What is Magnesium Malate?
Magnesium malate is a salt form of magnesium bound to malic acid. Malic acid is the primary acid found in many fruits and is responsible for many fruits’ tart or sour flavors. It’s also found in grapes and wine in high concentrations. Organic farming methods yield higher malic acid levels in citrus fruits than conventional farming. Combining magnesium with malic acid improves its bioavailability. One animal study comparing five different magnesium compounds reported that the malate form yielded the greatest magnesium absorption. Magnesium food sources include leafy greens, legumes, nuts, seeds, and whole grains.
What Does Magnesium Do in the Body?
Magnesium is an essential mineral and nutrient found in every cell of living organisms. It’s a cofactor for over 600 enzymatic reactions—most notably for energy metabolism and synthesizing proteins. All enzymes that use or synthesize adenosine triphosphate (ATP) require magnesium, as do the enzymes involved in DNA and RNA synthesis. The body also needs magnesium to synthesize and activate vitamin D. Most adults don’t consume enough magnesium in their diets, and taking magnesium supplements can ensure adequate intake. Individuals at the greatest risk of developing a magnesium deficiency include people with gastrointestinal conditions that affect absorption, people with type 2 diabetes, people with alcohol dependency, and older adults. Prolonged stress can also result in a magnesium deficiency.
Potential Magnesium Malate Benefits
Magnesium for Mood
Magnesium has a long history of boosting mood, dating back to 1921. The body needs magnesium to convert tryptophan into serotonin, a neurotransmitter that regulates mood. Insufficient serotonin contributes to numerous mood disorders, and inadequate magnesium aggravates this issue. Magnesium is also an N-methyl-D-aspartic acid (NMDA) receptor agonist, which may explain magnesium’s natural ability to improve mood. One human study noted that magnesium supplements were just as effective at improving mood as prescription medications. One review examined 21 cross-sectional studies, three intervention trials, one prospective study, one case only study, and one case series study focused on magnesium’s connection to mood. It found that magnesium intake correlates with fewer symptoms related to mood disorders.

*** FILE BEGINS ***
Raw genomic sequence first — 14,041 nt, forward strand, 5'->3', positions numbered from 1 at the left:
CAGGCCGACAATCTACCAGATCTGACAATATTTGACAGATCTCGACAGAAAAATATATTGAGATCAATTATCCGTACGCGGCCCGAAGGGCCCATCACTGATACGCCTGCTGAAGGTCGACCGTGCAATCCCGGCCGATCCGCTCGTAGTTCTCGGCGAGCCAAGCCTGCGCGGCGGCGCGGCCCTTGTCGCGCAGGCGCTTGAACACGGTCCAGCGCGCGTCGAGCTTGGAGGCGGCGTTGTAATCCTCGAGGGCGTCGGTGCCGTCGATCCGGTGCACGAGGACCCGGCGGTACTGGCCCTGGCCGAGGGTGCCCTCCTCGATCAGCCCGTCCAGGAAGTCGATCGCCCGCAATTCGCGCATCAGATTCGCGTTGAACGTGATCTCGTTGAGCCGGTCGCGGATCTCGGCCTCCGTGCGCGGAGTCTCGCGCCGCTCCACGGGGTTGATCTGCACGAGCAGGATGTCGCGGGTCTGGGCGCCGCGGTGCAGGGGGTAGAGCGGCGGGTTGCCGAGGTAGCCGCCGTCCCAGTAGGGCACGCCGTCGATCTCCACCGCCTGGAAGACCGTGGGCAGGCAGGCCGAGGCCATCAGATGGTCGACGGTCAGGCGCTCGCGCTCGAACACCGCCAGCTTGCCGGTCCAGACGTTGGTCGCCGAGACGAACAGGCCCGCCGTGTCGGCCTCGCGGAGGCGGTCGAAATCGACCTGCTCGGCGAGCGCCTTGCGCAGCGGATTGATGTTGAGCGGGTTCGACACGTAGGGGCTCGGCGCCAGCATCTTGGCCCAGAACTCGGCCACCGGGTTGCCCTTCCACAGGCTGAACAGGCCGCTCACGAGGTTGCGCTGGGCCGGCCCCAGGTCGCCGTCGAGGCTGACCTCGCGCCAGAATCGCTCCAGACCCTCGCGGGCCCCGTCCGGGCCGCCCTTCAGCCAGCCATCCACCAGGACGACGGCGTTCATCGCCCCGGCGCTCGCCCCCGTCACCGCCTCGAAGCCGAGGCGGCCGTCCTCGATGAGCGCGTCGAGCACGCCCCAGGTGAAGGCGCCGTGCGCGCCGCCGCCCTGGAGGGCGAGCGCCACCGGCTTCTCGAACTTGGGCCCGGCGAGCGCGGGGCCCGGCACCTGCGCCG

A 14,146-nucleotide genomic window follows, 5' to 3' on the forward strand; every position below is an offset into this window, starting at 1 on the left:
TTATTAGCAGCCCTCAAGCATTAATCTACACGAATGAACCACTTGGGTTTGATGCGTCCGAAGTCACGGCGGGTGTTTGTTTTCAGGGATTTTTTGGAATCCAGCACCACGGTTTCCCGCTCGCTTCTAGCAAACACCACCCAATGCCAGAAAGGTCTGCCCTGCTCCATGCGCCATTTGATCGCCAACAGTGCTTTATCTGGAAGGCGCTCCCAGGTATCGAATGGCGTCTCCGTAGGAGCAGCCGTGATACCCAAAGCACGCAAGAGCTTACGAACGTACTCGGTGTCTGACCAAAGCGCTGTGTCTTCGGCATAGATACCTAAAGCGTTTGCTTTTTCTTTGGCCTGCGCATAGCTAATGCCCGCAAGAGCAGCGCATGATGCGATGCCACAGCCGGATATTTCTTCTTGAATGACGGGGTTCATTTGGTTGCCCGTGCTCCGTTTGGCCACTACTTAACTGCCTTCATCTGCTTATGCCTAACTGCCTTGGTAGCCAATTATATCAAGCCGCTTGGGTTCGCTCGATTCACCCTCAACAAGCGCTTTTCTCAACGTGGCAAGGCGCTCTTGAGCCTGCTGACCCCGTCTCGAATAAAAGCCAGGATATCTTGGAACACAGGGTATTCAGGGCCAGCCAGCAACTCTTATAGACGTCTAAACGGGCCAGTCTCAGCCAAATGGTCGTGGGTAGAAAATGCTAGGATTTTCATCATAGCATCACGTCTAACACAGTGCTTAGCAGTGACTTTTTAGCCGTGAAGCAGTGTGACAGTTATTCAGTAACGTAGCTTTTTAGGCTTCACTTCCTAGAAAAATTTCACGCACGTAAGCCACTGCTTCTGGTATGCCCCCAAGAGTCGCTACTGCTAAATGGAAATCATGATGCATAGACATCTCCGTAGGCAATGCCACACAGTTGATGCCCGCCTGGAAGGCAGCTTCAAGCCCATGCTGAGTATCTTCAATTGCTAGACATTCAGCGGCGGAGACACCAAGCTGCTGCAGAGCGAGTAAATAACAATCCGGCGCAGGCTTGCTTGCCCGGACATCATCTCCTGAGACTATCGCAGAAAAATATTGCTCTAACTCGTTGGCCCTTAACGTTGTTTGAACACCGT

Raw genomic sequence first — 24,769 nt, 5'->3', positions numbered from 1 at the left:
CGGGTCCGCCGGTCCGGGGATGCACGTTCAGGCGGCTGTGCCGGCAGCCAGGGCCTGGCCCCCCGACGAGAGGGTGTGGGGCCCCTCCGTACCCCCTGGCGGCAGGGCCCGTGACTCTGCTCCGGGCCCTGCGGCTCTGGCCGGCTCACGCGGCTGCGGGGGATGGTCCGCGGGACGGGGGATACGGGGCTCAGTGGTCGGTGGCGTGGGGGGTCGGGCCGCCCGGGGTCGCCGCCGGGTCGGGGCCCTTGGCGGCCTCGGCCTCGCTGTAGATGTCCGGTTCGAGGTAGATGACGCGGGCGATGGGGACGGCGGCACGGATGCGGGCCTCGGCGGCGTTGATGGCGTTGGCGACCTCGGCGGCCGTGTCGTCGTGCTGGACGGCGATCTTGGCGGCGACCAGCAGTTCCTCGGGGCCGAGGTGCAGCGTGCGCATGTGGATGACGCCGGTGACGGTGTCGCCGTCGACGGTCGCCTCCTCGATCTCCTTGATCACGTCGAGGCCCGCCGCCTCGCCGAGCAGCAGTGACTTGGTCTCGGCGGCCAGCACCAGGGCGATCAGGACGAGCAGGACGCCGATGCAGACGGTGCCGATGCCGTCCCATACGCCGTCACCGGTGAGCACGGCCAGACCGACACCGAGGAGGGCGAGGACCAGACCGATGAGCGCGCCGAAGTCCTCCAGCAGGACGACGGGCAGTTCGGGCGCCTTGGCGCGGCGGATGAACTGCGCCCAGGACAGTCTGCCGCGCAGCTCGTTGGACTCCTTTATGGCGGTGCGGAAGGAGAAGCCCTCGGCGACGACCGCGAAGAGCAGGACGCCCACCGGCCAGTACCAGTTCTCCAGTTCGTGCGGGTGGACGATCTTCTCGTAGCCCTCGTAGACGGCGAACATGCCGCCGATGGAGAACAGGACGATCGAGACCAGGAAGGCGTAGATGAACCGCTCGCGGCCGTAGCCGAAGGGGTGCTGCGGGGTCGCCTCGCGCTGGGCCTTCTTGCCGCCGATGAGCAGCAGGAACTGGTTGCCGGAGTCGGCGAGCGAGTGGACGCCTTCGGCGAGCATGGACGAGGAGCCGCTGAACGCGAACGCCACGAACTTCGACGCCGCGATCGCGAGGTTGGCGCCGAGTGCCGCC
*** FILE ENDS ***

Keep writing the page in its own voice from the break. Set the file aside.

Magnesium for Exercise Performance
The body’s demands for magnesium increase during exercise, and it requires magnesium for proper muscle function, energy production, electrolyte equilibrium, and oxygen absorption. Magnesium supplements increase energy availability for muscles during workouts and help clear lactate. The body produces lactate from glucose as an energy source for muscles when oxygen levels are insufficient (anaerobic glycolysis). However, the body can only sustain anaerobic glycolysis for short bursts of intense exercise, ranging from 10 seconds up to two minutes. Once lactate levels reach this threshold, individuals start to feel queasy and can’t continue exercising.
One study on women consuming a magnesium-deficient diet found that magnesium restriction increased their required oxygen uptake and heart rate to exercise. Another study noted that magnesium supplements improved total work output in male athletes performing capacity tests. Research also shows that magnesium supplements improve exercise efficiency and endurance. Magnesium most likely exerts these effects due to its involvement in ATP synthesis—the energy currency for all cells. Malic acid may enhance exercise performance as it reduces fatigue and aids in muscle recovery.
Magnesium for Constipation and Heartburn
One of magnesium’s most common uses is to relieve constipation. Magnesium softens stool and promotes bowel movements by attracting water into the intestines. However, this laxative effect usually only occurs with large doses of magnesium. Magnesium is also a common ingredient in remedies for heartburn and acid indigestion.
Other Potential Magnesium Malate Benefits
Magnesium may improve several other areas of health. Research shows that magnesium has promising potential for better glucose metabolism, reducing the severity of menstrual cramps, improving sleep duration, reducing the time it takes to fall asleep, and reducing the frequency and severity of headaches.
Potential Magnesium Malate Side Effects
High doses of magnesium can act as a laxative, causing stomach cramps and diarrhea. Magnesium may interact with some medications, including bisphosphonates, antibiotics, diuretics, and proton pump inhibitors. Individuals taking these medications should consult with a physician before adding magnesium supplements to their regimen.
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